The Plaintiff filed the case under the Americans with Disabilities
Act.

Guest Services, Inc. is a hospitality management company in the
United States. It offers food, lodging, and leisure services across
various client sites, including government and business dining
facilities, museums, hotels, resorts, conference centers, luxury
condominiums, senior living centers, health care systems, state and
national parks, school and university dining facilities, specialty
retail stores, and full-service restaurants.[BN]

The Plaintiff is represented by:

     C.K. Lee, Esq.
     Lee Litigation Group, PLLC
     30 East 39th Street
     2nd Floor
     New York, NY 10016
     Phone: (212) 465-1188
     Fax: (212) 465-1181
     Email: cklee@leelitigation.com


HUNTINGTON MEMORIAL: 2 Law Firms File Sexual Assault Case
---------------------------------------------------------
Lieff Cabraser Heimann & Bernstein, LLP and Sauder Schelkopf LLC
have filed a class action lawsuit on behalf of women who were
sexually assaulted and harassed during treatment by longtime
Huntington Hospital ob/gyn Patrick Sutton. The complaint was filed
by three women who allege assault and harassment by Sutton, and
notes that the hospital had received numerous complaints about
Sutton's behavior dating back 20 years, yet continues to allow him
to practice there. Dr. Sutton has worked at Huntington Hospital
since 1989.

As detailed in the complaint, plaintiffs referred to as Jane Doe
K.G. Jane Doe T.F., and Jane Doe B.S. allege that Sutton used his
position of authority and trust to sexually abuse them and
potentially thousands of other women who were patients of Dr.
Sutton and Huntington Hospital.

"When I started seeing recent news reports about the doctor's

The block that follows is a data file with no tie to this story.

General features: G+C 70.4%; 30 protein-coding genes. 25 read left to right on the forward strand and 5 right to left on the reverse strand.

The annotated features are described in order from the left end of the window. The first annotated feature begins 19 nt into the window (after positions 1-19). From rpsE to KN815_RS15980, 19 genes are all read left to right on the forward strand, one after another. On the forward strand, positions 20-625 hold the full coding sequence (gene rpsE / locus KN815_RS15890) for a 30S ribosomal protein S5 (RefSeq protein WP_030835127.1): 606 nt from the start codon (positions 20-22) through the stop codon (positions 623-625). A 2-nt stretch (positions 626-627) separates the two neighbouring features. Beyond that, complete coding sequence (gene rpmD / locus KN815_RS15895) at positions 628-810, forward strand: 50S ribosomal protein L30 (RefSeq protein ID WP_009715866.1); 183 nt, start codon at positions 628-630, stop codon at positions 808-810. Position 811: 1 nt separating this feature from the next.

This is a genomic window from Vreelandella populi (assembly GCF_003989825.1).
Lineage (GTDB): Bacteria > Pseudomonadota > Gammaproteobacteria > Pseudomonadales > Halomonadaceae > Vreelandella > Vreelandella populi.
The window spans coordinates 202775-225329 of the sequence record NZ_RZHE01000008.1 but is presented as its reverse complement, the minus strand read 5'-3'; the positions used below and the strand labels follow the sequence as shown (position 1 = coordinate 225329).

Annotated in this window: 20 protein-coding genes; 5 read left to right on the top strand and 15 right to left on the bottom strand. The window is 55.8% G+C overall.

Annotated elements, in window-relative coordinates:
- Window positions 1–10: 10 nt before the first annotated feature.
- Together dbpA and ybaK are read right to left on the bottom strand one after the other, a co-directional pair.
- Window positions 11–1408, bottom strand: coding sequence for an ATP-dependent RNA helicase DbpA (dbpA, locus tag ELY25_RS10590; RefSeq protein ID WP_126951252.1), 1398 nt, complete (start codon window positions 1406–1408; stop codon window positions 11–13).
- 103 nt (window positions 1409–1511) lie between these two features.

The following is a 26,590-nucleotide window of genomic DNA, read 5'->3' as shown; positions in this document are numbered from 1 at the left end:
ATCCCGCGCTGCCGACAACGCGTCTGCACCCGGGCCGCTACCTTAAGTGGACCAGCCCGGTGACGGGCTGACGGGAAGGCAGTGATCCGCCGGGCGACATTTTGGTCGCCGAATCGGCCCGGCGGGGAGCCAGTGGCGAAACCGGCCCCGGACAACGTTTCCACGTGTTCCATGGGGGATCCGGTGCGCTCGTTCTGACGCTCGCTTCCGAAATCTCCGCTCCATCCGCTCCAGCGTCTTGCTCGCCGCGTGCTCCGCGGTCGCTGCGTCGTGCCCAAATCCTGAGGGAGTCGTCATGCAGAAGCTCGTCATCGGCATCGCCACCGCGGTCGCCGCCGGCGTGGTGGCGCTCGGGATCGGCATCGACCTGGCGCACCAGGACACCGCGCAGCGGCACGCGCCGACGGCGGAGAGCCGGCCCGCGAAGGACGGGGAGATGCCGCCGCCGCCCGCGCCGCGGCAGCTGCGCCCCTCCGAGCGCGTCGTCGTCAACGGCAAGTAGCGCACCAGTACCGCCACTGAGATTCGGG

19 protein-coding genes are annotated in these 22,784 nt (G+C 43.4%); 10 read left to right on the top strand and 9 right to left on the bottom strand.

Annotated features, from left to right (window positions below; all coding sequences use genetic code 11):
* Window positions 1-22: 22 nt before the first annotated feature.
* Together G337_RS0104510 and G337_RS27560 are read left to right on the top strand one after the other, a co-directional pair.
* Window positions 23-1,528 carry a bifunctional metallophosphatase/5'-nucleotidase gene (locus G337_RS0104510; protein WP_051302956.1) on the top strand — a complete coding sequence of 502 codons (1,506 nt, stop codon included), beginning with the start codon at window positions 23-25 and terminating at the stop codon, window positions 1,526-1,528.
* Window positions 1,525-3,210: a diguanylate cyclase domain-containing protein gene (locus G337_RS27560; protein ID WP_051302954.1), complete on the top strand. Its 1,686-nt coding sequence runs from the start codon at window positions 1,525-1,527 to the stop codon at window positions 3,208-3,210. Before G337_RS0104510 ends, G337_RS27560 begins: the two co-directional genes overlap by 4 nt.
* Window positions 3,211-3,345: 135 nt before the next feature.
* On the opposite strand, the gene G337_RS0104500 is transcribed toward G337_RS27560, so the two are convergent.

inappropriate treatment of other patients, I ultimately realized
that standing up and speaking out is the only way to bring justice
and give power to all the other women who were victimized, while at
the same time forcing hospitals to put their patients first and
stop harboring and even sheltering sexual predators," said Jane Doe
T.F.

The lawsuit further alleges that Huntington Hospital routinely
disregarded complaints about Sutton's behavior, complaints that
date back to the 1990s, actively and deliberately concealing
Sutton's sexual abuse and continuing to grant him uncontrolled
sexual access to female patients at the hospital, all to protect
Huntington Hospital's reputation and income stream.

"Medical institutions that recklessly place sexual predators in
positions of trust and authority, empowering them with unfettered
access and opportunity to molest patients, fully share the blame
for the abuse and trauma that results," notes Annika K. Martin, one
of the Lieff Cabraser partners who filed the class action lawsuit.
"What's worse is when a trusted hospital follows up by burying
complaints and covering up -- a hospital should be protecting its
patients, not sexual predators."

As noted in the lawsuit, the plaintiffs and other class members had
no reason to suspect that Sutton was anything other than an ethical
and competent physician. Sutton used his position of trust and
authority to prey on his patients by conducting improper and
intrusive sexual touching as well as to make inappropriate and
sexually harassing comments during exams.

"This is absolutely unacceptable conduct toward vulnerable,
trusting patients in a medical setting," states attorney Joe Sauder
of Sauder Schelkopf, who also represents the plaintiffs. "Our
clients have been empowered to speak about this abuse and
mistreatment, and we look forward to making sure their voices will
finally be heard."

As alleged in the complaint, Huntington Hospital began to receive
complaints about Sutton's behavior in the late 1990s -- complaints
that continued for the next several decades. But the Hospital
failed to take any action in response to the complaints, continuing
to employ and even promote Sutton. The complaint further alleges
that instead of taking disciplinary or other action such as
terminating Sutton's employment in response to the myriad
complaints against him, Huntington continued to protect Sutton and
continually provide him with full access to new and existing
patients.

"Dr. Sutton should never have been allowed to continue as an OB-GYN
for decades in the face of all the complaints," stated Jane Doe
K.G. "The hospital, some administrators, the state medical board,
someone, should have stopped him from continuing to sexually harass
and abuse his patients. I hope that my role in this case will
provide me and other patients with some closure."

                  About Sauder Schelkopf LLC

Sauder Schelkopf LLC is a nationally recognized class action and
personal injury law firm. The firm's partners have been selected by
the National Trial Lawyers Association as some of the Top 100 Trial